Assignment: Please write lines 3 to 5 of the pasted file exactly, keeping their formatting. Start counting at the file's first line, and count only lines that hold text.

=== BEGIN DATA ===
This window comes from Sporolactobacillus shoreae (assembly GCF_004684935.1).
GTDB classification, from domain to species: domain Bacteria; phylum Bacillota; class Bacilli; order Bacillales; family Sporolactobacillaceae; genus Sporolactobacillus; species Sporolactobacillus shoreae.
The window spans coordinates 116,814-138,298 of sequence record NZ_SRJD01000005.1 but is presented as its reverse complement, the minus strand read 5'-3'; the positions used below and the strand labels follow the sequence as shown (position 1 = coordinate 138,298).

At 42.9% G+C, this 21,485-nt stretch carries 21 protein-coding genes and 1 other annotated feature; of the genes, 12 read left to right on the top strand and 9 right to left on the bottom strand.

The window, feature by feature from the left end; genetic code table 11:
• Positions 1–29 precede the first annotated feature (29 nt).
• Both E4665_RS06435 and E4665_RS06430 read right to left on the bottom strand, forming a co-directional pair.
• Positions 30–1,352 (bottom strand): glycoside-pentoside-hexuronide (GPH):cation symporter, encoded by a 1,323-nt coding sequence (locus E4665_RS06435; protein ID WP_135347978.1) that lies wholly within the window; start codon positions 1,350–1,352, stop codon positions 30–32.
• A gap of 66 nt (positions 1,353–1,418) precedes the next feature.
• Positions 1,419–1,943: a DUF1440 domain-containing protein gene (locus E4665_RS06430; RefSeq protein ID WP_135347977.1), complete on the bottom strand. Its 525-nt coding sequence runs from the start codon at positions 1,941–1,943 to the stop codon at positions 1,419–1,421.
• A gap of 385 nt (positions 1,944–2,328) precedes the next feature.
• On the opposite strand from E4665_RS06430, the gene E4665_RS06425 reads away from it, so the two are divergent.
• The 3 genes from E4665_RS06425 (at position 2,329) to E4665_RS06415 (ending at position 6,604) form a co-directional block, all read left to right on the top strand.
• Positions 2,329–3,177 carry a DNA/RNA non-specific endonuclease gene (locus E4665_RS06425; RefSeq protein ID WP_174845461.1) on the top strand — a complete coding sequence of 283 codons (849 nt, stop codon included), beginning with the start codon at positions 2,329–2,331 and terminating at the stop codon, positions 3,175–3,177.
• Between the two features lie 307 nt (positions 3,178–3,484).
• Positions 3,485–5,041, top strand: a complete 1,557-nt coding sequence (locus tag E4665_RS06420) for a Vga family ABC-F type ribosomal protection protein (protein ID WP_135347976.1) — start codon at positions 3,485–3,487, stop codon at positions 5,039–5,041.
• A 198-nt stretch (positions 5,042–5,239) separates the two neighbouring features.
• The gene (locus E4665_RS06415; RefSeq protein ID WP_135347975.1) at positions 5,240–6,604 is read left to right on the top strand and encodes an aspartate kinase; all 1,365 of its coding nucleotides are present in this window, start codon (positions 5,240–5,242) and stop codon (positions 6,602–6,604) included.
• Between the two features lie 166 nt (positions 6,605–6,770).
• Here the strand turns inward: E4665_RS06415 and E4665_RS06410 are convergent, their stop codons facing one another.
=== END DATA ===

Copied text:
The window spans coordinates 116,814-138,298 of sequence record NZ_SRJD01000005.1 but is presented as its reverse complement, the minus strand read 5'-3'; the positions used below and the strand labels follow the sequence as shown (position 1 = coordinate 138,298).

At 42.9% G+C, this 21,485-nt stretch carries 21 protein-coding genes and 1 other annotated feature; of the genes, 12 read left to right on the top strand and 9 right to left on the bottom strand.

The window, feature by feature from the left end; genetic code table 11: